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Re: Signing Packages.gz



On Mon, Apr 03, 2000 at 12:02:29PM +0200, Marcus Brinkmann wrote:
> > But they could be, with minimal changes. Stick the latest .changes files
> > in debian/changes somewhere and add some code to apt to get it.
> The changes file would be sufficient, but it is not ideal, because it
> always signs a group of packages. Much better would be to stick the signature inside the deb.

Agreed. But if we want to get anywhere, this seems like an easy way to
start prototyping.

I know I'm coming across a bit as `your way sucks, and you're lame and
stuff' but I don't actually mean it. If we can move this discussion to
actually getting some code done, I'm more than happy.

> > I'd be interested in seeing some code for this. You keep throwing around the
> > word `easy', as though it *is* just as plausible to implement this method.
> > Please, at least write some pseudocode for it.
> before making the ar, run pgp/gpg on a list of md5sums of all files contained
> in the ar. Add this signature to the ar.
> When extracting a deb, verify the md5sums and the signature.

Verify the signature against what, exactly? .../debian-keyring.{pgp,gpg} ? 
What about packages made up by Storm, or Corel, or third parties?

Should any .deb be allowed to happily overwrite the keyring file? [0]

How do you check that the keyring is only updated by James?

I'd particularly like you to make a decision on using James' key or
not. Either way has problems, which we're not going to ever solve if you
just keep changing your mind on whether you have a source-of-all-trust
or not, depending on which works better in a given paragraph.

> > Make sure you consider the necessity of keeping debian-keyring up-to-date
> > in case of compromised keys. Make sure you either explicitly do use a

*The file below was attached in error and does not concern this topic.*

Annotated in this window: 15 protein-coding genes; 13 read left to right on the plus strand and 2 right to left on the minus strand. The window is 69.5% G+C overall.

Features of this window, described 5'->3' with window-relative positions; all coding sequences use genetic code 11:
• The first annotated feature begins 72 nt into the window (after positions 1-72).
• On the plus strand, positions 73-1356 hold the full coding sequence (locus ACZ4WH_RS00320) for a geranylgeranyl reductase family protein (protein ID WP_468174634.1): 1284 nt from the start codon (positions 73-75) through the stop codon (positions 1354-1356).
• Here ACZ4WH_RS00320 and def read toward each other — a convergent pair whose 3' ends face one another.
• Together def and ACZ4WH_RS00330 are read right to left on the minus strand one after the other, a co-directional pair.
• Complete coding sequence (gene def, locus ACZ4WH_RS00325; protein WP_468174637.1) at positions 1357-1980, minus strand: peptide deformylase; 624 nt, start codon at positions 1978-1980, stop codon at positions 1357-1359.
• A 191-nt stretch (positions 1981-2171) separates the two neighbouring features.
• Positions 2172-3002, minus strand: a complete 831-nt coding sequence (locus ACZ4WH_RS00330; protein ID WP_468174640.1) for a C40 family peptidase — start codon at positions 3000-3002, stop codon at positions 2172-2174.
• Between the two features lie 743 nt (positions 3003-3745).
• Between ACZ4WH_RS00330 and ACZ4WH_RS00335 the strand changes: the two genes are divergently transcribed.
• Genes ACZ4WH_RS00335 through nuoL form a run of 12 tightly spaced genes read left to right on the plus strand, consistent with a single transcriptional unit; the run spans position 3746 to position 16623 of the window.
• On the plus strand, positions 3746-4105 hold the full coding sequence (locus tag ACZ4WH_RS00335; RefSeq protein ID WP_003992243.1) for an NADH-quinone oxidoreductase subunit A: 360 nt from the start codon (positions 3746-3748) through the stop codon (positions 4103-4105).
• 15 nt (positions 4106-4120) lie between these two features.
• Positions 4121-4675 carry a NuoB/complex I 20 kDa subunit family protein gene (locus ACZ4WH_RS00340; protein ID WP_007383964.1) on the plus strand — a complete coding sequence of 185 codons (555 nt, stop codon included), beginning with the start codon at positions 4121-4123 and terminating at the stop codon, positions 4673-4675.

> > `single key' that's easy to verify, or not. If you do, make sure you allow
> > some way of coping with James' key being updated, or James retiring and
> > someone else taking over the job; and make sure you cope with upgrades
> > that possibly skip the generation where this happens.
> Of course. This all is not different from the dinstall keyring, and should
> be solved in exactly the same ways.

The key itself can be updated (without verifying it) during an apt-get
update. This key can be signed by *all* past dinstall keys. Similarly
for the security key. You check that it's either the same as your
current keys, or that its signed by your current keys, and use it if
so. Reasonably easy.

This doesn't work so well if your source-of-all-trust is James' key:
signatures by his key probably just certify that he's seen your passport,
not that you should be trusted by every Debian user ever. If James quits
the project, he's not going to give us his personal key so we can use it
to sign each of the subsequent dinstall maintainers keys, and he might
not want to be bothered doing this himself, either.

Oh, another problem. What to do about a maintainer's existing packages
when he retires? Presumably his key is pulled from the keyring, but then
how does someone go about installing one of his packages? Do -qa have to
pointlessly go through and recompile all his packages? If they're going
to be putting their name to them, are they going to be comfortable with
just blithely signing packages they don't have time to carefully audit?

> > Marcus: How would dpkg with debian-keyring handle all this?
> Well, the default should be to use the installed debian-keyring.
> This will work well for Debian native packages. Of course, care has to
> be taken when updating it (and this should be done manually, IMHO).